At present, no specific diagnostic criteria for anger issues exist, and anger-related symptoms are listed as common signs of 32 medical and mental health conditions. (7) Severe anger can often indicate an underlying mental health condition, such as intermittent explosive disorder, bipolar disorder, or oppositional defiant disorder. In some cases, gambling, alcohol, or drug addictions can cause angry outbursts. While anger itself isn't diagnosable, individuals with anger-related problems may benefit from medical and psychological exams that can help pinpoint the source of those outbursts.
Physical symptoms of anger include:

  • Heart palpitations
  • High blood pressure
  • Tension headaches
  • Exhaustion and fatigue
  • Tingling sensations
  • Chest tightness

Anger-related emotional symptoms include:

  • Constant irritability
  • Anxiety
  • Quick to anger in stressful situations
  • Rage

What Is the Best Treatment for Anger Issues?

Treatments for anger can vary significantly, depending on the source of the anger and possible related health conditions.

  • Anger management therapy helps individuals cope with excessive anger by teaching them how to recognize and respond to specific triggers.
  • Anger disruption by avoidance and removal is a type of anger treatment therapy that teaches individuals how to remove themselves from situations that trigger anger responses.
  • Relaxation therapy sessions help people who struggle with anger channel their emotions into relaxation practices, such as deep breathing and muscle tensing and releasing.

At present, there are no FDA-approved medications specifically designated for the treatment of anger. However, many medications are available to treat health conditions with anger as a symptom. (9) Antidepressant medications may help control anger symptoms in people with depression or anxiety disorders. Antianxiety and antiseizure medications may aid in reducing symptoms of agitation, while individuals with bipolar disorder are often treated with mood-stabilizer drugs.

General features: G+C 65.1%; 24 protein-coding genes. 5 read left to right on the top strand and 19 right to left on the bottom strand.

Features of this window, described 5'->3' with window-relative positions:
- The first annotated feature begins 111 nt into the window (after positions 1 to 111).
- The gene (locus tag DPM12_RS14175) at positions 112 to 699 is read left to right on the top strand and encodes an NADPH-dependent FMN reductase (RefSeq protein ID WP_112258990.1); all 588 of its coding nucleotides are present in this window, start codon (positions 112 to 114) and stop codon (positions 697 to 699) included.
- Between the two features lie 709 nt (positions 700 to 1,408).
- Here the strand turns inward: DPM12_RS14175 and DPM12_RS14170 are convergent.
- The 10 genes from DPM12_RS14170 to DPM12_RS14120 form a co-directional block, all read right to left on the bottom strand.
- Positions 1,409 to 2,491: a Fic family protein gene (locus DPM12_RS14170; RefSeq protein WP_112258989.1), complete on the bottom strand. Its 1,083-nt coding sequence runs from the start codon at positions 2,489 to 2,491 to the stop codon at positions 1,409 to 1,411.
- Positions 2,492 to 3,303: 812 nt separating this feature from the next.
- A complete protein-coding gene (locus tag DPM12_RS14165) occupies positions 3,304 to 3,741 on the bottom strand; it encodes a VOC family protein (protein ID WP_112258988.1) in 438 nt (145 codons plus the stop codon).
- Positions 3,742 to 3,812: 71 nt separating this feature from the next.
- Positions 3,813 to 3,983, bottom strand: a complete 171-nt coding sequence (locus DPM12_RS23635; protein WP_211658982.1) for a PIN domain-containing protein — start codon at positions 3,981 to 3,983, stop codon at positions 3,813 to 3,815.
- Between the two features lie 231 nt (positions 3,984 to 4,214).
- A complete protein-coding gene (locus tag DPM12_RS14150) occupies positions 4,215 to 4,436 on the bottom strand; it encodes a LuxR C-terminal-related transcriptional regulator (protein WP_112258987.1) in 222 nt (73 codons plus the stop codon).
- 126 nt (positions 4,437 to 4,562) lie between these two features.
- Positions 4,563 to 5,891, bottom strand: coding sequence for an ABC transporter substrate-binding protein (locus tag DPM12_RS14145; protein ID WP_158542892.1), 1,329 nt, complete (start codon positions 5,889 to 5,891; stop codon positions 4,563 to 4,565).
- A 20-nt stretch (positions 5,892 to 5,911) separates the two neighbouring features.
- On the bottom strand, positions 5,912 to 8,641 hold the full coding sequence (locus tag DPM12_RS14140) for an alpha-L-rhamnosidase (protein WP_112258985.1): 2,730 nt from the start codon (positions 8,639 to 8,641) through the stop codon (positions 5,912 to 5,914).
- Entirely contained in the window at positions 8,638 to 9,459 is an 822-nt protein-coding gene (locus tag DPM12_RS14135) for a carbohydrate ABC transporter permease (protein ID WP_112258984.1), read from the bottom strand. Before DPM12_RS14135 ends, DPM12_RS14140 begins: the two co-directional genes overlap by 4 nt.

Because anger is a natural emotion that can also accompany a wide array of medical conditions, it's important for anyone experiencing debilitating anger or emotional distress to consult with a physician. Additionally, treatments for anger symptoms should always be recommended, prescribed, and performed by a licensed healthcare professional.

How to Cope With an Anger Diagnosis

Acceptance and commitment are key factors in coping with an anger diagnosis. Acceptance means that the person understands they can't control their anger and need help. Commitment means the individual is ready to commit to therapy or receive medical or mental health treatment to get their anger issues under control.
Individuals diagnosed with anger issues who enroll in anger treatment therapy may find that therapy brings uncomfortable emotions, such as anxiety and fear, to the surface. Although it may seem easier to replace these emotions with anger, facing them head-on is an essential step in recovery. Attending support groups and performing anger management exercises at home are also helpful ways to build and maintain coping skills.

How to Help Someone With Anger Issues

One of the most effective ways to help someone with anger issues is by being supportive as they navigate through anger management therapy while at the same time setting clear boundaries. It can take time for someone in therapy to apply their newly learned coping techniques in their daily lives. This means that there may be times when the individual reverts to old anger patterns and habits.
While it's important to provide unconditional love and encouragement during this transition, setting boundaries lets the person know that their old behavior is no longer tolerated. Those on the receiving end of an outburst should not allow themselves to be the subject of abuse, physical or emotional. It can be helpful for friends and family to attend therapy to manage their emotions and expectations during this process.